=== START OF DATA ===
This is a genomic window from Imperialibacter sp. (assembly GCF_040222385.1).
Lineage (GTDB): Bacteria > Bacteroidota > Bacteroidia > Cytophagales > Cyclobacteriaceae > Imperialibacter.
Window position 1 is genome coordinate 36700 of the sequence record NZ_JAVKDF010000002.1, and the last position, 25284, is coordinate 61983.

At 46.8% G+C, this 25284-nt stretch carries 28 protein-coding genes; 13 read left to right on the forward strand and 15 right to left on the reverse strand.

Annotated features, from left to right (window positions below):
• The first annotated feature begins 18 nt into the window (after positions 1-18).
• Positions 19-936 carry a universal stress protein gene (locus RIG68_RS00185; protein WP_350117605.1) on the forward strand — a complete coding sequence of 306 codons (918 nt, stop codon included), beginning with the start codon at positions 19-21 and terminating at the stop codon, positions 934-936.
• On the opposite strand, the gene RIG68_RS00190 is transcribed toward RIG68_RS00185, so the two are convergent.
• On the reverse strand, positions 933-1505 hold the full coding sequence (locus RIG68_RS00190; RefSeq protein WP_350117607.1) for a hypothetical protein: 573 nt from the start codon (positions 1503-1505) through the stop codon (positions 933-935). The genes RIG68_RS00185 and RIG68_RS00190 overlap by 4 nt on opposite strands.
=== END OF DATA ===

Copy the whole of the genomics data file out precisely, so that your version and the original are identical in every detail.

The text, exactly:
This is a genomic window from Imperialibacter sp. (assembly GCF_040222385.1).
Lineage (GTDB): Bacteria > Bacteroidota > Bacteroidia > Cytophagales > Cyclobacteriaceae > Imperialibacter.
Window position 1 is genome coordinate 36700 of the sequence record NZ_JAVKDF010000002.1, and the last position, 25284, is coordinate 61983.

At 46.8% G+C, this 25284-nt stretch carries 28 protein-coding genes; 13 read left to right on the forward strand and 15 right to left on the reverse strand.

Annotated features, from left to right (window positions below):
• The first annotated feature begins 18 nt into the window (after positions 1-18).
• Positions 19-936 carry a universal stress protein gene (locus RIG68_RS00185; protein WP_350117605.1) on the forward strand — a complete coding sequence of 306 codons (918 nt, stop codon included), beginning with the start codon at positions 19-21 and terminating at the stop codon, positions 934-936.
• On the opposite strand, the gene RIG68_RS00190 is transcribed toward RIG68_RS00185, so the two are convergent.
• On the reverse strand, positions 933-1505 hold the full coding sequence (locus RIG68_RS00190; RefSeq protein WP_350117607.1) for a hypothetical protein: 573 nt from the start codon (positions 1503-1505) through the stop codon (positions 933-935). The genes RIG68_RS00185 and RIG68_RS00190 overlap by 4 nt on opposite strands.